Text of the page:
• What made you decide to buy?
  • Did we answer all of your questions or objections during the sales process?
  • Was there anything we could have done better?

These insights can be combined with internal insights such as conversations with sales and your CRM data to give a well-rounded perspective.

Try to avoid rounding up your team for an impromptu brainstorm. While they can be fun, they tend to lead teams to double down on their existing assumptions, rather than uncover new insights.

How to use your buyer journey map

The ultimate goal of doing this is to better understand the questions your customers are asking as they progress, as well as any underlying anxieties they have about proceeding.

These questions can be…

  • Economic - What value will they get from this? What’s their return on investment?
  • Emotional - How are they feeling? Nervous, excited, reassured?
  • Social - How does this look internally? What other stakeholders do they need to convince?

Sales and marketing should work together to answer customers’ questions, address their anxieties and make sure that they’re hearing or seeing what they need to progress to the next stage.

Here are a few quick examples:

  • Problem-aware - you could create content digging into the pain points and showing why they happen and the negative impact they have
  • Solution-aware - a detailed explainer showing how you recommend they solve those pain points
  • Vendor-aware - case studies and testimonials showing how you solved those problems for other customers
  • Most aware - a detailed sales proposal with easy-to-understand pricing and FAQs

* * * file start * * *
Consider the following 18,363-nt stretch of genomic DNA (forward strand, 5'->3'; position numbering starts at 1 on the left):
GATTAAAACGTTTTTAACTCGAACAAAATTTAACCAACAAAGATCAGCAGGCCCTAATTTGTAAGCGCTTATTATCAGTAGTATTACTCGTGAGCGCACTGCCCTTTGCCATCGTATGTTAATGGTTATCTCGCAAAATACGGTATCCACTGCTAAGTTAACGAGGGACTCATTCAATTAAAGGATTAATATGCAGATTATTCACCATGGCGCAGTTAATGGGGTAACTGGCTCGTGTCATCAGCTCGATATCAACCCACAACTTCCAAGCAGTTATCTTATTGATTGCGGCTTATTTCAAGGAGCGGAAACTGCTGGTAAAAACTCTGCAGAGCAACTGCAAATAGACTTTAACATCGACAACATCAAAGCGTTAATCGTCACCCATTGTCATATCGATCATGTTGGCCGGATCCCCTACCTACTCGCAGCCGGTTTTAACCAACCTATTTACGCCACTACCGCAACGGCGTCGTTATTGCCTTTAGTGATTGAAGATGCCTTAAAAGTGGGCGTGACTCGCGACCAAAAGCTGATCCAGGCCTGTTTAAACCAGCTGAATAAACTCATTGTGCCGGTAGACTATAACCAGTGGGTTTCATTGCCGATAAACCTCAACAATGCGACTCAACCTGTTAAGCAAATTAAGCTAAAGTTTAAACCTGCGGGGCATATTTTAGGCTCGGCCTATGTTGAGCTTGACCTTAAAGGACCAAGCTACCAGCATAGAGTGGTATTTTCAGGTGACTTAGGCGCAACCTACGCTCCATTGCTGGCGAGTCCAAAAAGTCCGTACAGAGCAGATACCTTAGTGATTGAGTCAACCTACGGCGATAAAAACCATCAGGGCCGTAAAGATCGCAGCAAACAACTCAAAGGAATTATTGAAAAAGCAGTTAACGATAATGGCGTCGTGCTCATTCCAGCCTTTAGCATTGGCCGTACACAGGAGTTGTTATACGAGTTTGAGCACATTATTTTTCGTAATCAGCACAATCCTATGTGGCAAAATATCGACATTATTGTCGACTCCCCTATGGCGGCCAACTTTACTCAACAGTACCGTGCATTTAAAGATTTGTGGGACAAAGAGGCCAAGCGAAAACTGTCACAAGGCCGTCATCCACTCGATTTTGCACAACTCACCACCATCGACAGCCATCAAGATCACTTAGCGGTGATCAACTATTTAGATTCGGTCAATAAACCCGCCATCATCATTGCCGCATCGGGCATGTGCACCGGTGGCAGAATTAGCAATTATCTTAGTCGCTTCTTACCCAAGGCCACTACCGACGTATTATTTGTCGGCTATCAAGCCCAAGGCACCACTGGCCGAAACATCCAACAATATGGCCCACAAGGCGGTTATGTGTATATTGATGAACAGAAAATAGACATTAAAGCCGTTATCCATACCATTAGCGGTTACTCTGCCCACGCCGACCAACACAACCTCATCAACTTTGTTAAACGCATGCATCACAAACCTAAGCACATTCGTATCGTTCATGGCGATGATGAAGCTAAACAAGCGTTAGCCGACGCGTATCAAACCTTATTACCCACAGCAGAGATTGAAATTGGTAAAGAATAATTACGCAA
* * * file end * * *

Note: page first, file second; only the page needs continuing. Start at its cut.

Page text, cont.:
At every stage of the buyer journey, you want to have everything you need in place to move the deal forward. This will increase the efficiency of your sales and marketing process and make sure that you’re hitting the right people with the right message at the right time.

Analysing and optimising your buyer’s journey

Once you’ve mapped out your buyer’s journey, you can analyse your sales data to see how customers progress through it and where deals are getting stuck. If you see lots of deals slowing down or stalling at a certain point, that’s a good area of focus to work on. 

It’s good practice to assign responsibility for the different stages of the buyer journey to members of your team to make sure that everyone knows who’s responsible for which parts. Marketing are typically responsible for the early stages, sales are responsible for the later stages. Although ideally, you want both teams to work closely together on the entire journey.

Continuously analysing your buyer’s journey will help you increase efficiency over time, bringing down the cost and time taken to close deals. 

Want to speed up sales? Understanding your customer is key 

Understanding your buyer’s journey helps you see your sales process from your customer’s perspective. This makes it easier for customers to buy from you and makes your sales and marketing activity more effective.